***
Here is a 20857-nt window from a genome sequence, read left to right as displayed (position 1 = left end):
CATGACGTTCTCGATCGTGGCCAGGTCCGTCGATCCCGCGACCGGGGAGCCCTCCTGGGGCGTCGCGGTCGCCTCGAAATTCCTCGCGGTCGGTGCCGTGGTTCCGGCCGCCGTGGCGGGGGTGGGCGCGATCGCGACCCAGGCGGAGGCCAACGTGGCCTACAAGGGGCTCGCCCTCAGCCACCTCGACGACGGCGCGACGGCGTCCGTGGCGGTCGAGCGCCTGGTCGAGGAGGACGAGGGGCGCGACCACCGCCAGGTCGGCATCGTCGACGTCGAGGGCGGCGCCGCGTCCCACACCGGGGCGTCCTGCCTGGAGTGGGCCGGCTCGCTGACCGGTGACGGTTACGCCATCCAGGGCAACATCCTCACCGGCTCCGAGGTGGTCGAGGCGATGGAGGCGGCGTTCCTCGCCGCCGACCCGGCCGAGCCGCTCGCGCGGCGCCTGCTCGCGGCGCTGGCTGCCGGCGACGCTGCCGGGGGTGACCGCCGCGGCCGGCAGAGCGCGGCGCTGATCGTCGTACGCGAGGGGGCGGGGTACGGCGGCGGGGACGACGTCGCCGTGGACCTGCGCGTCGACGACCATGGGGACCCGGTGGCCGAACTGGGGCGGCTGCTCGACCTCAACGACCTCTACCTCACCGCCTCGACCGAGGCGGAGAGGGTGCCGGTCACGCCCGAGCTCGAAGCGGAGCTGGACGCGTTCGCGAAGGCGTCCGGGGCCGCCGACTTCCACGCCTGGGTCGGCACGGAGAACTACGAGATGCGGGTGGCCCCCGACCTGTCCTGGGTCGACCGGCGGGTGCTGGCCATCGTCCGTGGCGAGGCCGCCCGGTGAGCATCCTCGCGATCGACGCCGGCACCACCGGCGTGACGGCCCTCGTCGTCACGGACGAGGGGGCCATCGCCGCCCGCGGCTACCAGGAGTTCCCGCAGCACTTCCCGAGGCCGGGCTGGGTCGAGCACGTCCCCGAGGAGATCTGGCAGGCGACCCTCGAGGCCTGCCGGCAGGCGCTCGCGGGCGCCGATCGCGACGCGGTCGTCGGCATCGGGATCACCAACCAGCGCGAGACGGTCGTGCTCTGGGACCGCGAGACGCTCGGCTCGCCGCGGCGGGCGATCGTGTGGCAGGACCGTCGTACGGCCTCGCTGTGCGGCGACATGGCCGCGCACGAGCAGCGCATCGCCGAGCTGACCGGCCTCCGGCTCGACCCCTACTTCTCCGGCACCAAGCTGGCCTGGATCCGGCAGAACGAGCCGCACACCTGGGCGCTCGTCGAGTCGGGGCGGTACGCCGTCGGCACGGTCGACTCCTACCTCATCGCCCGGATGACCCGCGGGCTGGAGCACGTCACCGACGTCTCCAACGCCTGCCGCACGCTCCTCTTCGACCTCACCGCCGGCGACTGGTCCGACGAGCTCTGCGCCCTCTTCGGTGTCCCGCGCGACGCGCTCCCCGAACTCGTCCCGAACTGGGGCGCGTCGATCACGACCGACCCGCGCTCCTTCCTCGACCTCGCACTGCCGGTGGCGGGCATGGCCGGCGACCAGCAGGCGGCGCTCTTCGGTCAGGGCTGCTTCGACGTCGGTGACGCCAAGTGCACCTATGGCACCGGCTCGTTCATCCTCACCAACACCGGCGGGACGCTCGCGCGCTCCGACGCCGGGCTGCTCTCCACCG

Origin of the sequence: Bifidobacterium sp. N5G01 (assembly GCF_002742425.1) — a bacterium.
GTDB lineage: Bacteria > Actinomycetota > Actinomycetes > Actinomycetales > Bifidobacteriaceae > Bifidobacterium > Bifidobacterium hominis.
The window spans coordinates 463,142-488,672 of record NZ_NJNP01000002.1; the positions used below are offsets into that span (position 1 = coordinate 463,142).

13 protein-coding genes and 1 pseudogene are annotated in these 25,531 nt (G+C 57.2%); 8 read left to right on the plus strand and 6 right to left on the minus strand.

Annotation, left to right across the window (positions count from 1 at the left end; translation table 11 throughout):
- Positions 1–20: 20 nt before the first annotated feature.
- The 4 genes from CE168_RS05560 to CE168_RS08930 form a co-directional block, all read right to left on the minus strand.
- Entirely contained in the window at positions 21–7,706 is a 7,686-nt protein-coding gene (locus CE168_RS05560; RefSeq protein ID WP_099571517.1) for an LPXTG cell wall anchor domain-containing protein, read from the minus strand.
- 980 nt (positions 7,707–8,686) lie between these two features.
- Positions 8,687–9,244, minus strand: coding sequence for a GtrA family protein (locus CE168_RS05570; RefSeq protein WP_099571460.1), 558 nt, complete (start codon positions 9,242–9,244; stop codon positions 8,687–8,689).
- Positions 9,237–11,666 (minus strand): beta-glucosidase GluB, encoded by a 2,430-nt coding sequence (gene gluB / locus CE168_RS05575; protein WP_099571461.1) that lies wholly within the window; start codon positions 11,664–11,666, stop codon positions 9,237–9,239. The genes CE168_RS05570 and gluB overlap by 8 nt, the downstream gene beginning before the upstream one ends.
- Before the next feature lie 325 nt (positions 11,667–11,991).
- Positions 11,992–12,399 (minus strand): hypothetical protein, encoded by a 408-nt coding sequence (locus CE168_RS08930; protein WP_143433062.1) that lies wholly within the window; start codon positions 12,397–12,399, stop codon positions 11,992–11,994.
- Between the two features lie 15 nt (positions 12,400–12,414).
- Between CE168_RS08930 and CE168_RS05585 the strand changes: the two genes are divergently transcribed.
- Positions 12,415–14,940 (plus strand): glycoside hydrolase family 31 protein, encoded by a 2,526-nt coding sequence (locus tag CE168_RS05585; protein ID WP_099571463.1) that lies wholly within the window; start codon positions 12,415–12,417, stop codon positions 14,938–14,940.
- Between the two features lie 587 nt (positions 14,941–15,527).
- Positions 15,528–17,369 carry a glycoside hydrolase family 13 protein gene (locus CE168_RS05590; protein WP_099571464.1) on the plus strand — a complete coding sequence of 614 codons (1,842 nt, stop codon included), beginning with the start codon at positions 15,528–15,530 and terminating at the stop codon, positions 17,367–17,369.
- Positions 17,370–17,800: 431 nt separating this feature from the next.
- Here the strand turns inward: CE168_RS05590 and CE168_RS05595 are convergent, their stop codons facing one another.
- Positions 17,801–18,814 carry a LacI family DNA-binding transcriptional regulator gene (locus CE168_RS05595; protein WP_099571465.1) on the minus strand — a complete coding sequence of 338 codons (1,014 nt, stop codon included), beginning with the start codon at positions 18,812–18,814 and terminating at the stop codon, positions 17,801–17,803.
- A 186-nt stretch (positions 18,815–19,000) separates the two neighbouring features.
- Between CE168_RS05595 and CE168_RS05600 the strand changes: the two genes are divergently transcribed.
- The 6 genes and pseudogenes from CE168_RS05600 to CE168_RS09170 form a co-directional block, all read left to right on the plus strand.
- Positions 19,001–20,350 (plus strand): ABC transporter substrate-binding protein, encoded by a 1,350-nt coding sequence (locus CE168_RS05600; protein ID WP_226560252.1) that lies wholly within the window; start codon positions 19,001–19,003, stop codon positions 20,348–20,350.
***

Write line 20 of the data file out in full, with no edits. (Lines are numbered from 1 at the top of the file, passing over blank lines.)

- Positions 15,528–17,369 carry a glycoside hydrolase family 13 protein gene (locus CE168_RS05590; protein WP_099571464.1) on the plus strand — a complete coding sequence of 614 codons (1,842 nt, stop codon included), beginning with the start codon at positions 15,528–15,530 and terminating at the stop codon, positions 17,367–17,369.